Whether we donate money or time to godly causes, pray regularly, or engage in godly activities like reading scripture and attending church, we believe that acting on our faith is in essence, planting a seed that will bring about a harvest in our lives.

All these activities are ways of showing our faithfulness to the Lord and demonstrating our reliance on Him.

In addition to performing good deeds, another way of sowing seeds to God is through our words. Our speech should be wholesome and uplifting so that when others hear us speak they are reminded of His goodness.

For example, instead of gossiping or engaging in negative conversations about other people, we should speak positively about them and share encouraging words with one another. Through doing that, we are sowing good seeds through what we say.

Sowing seeds for the Lord can also extend beyond physical acts towards more intangible qualities such as humility and patience.

By humbling ourselves before Him and exercising patience in difficult situations, we demonstrate our trust in Him and show respect for His leadership over our lives.

We must remember that every action has consequences. By being humble and patient with His plans for us, we open ourselves up to greater blessings from Him down the line.

Finally, it is crucial not only to sow the right kind of seeds, but also the right amount. We cannot expect the Lord's rewards if we do not give enough effort into His works or engage in half-hearted actions out of selfishness or apathy.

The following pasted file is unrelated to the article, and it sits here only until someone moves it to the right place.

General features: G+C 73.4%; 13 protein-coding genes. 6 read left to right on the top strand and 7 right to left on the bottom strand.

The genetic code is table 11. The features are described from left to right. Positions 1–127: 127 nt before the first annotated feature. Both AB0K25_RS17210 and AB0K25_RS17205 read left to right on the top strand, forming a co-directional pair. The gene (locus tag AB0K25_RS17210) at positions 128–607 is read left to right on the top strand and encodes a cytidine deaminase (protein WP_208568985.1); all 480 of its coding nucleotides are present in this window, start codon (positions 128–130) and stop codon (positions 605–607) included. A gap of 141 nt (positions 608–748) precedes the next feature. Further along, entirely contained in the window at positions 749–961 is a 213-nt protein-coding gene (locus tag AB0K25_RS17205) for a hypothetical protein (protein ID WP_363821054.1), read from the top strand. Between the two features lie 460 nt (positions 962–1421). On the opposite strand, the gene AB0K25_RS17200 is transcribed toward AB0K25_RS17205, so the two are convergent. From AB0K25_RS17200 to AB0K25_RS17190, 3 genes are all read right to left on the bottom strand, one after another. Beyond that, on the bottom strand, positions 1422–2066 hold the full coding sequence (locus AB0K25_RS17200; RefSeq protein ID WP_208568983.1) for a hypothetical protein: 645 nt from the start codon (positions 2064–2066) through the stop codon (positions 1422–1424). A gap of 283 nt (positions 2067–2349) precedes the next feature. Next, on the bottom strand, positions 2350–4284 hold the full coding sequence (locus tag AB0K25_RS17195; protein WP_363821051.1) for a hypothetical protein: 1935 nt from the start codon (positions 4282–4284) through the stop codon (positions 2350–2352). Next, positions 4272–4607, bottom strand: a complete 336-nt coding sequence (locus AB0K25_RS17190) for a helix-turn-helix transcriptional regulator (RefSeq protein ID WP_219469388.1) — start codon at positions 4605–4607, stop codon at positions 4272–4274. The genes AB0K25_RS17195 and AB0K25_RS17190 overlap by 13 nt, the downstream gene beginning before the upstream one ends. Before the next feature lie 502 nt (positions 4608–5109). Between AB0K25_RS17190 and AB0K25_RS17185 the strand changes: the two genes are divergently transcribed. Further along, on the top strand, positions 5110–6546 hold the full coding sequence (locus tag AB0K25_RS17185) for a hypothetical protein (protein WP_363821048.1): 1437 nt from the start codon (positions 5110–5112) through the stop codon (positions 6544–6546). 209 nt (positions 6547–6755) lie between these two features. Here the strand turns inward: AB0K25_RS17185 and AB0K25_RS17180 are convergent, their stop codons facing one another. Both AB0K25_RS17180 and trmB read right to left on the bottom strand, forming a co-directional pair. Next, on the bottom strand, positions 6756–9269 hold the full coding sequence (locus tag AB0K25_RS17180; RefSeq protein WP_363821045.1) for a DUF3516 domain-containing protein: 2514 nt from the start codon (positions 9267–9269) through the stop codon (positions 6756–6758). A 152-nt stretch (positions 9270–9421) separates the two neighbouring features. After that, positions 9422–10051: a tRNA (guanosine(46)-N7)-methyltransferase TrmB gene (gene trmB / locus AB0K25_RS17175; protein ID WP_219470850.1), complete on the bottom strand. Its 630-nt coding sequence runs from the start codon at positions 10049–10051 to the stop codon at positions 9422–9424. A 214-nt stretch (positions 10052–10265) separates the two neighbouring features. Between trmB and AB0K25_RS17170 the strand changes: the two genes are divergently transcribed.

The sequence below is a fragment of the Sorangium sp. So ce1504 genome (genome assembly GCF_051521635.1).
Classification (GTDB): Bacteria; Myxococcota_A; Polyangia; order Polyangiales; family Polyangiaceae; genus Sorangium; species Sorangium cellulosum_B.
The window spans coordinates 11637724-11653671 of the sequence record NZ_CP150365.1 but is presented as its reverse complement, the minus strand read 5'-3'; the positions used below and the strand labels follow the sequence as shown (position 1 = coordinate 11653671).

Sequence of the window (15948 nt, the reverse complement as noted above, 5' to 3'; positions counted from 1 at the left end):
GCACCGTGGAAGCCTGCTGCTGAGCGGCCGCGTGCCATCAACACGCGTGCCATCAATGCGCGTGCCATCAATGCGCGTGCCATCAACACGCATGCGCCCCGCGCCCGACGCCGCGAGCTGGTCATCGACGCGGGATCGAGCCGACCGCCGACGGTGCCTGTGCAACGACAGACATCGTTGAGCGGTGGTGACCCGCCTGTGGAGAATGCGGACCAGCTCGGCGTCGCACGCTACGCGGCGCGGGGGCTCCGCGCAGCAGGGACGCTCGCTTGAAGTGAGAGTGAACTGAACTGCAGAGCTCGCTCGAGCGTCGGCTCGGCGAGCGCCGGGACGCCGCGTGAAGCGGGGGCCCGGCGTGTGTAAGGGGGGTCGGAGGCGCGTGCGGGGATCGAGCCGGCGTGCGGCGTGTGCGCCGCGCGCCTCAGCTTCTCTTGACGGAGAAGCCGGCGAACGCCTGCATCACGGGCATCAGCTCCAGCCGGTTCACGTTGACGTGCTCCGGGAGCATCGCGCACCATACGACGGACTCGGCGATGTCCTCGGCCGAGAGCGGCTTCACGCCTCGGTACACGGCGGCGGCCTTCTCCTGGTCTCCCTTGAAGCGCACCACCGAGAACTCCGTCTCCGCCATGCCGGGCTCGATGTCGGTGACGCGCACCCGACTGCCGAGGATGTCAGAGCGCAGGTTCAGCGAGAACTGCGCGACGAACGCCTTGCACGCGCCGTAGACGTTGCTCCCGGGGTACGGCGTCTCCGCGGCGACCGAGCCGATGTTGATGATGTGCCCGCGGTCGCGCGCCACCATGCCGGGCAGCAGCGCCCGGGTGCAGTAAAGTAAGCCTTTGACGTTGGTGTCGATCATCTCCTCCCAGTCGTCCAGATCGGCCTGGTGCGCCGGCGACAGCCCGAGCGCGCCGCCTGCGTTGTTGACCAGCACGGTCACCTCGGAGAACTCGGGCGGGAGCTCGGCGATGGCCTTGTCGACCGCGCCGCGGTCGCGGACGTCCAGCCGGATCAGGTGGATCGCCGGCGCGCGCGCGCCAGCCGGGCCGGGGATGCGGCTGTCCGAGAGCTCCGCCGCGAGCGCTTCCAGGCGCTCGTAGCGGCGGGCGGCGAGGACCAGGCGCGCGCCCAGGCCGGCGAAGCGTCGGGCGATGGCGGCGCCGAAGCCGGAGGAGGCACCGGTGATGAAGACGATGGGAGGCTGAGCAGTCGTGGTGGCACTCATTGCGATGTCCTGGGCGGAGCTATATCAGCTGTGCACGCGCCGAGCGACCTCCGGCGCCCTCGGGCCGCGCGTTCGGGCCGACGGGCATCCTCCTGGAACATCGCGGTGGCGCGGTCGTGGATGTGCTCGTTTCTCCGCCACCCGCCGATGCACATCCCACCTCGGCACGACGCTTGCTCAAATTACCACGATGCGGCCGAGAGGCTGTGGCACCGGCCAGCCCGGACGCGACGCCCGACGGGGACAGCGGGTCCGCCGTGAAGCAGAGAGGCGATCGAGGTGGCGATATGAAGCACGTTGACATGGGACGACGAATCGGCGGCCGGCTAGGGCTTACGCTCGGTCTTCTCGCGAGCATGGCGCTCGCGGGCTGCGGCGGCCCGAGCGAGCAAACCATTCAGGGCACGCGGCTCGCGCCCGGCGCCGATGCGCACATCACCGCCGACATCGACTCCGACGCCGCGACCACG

By committing ourselves wholeheartedly towards godly pursuits, we can reap an abundant harvest from what we have sown in due season.

What does sow a seed mean spiritually?

The phrase 'sow a seed' is often heard in spiritual contexts, as it speaks to our need for godly fertility and growth. It is based on the Bible parable of the sower (Matthew 13:3-20), which tells of a man who scattered his seeds over different kinds of soil. This parable teaches us that, while some of the seed may not take root, that which does will bear fruit through God's grace.

Spiritually speaking, 'sowing a seed' is an act of faith and trust in god. By doing so, we open ourselves up to His blessings and goodness. We acknowledge His power to bring forth good out of even the toughest circumstances. We put our faith in His promises that those who sow will reap a harvest (Galatians 6:7).

This concept also applies to us as individuals. When we sow a spiritual seed, we are investing in ourselves and in the Lord's kingdom. We are committing time and energy towards building godly character and making the world a better place for all people. This can be seen through acts such as charity work, effective prayer or Bible study – anything which helps others or brings light into our lives spiritually.

The fruits of sowing spiritual seeds are tangible. God rewards those who give back by blessing them with peace, joy and love (Philippians 4:7).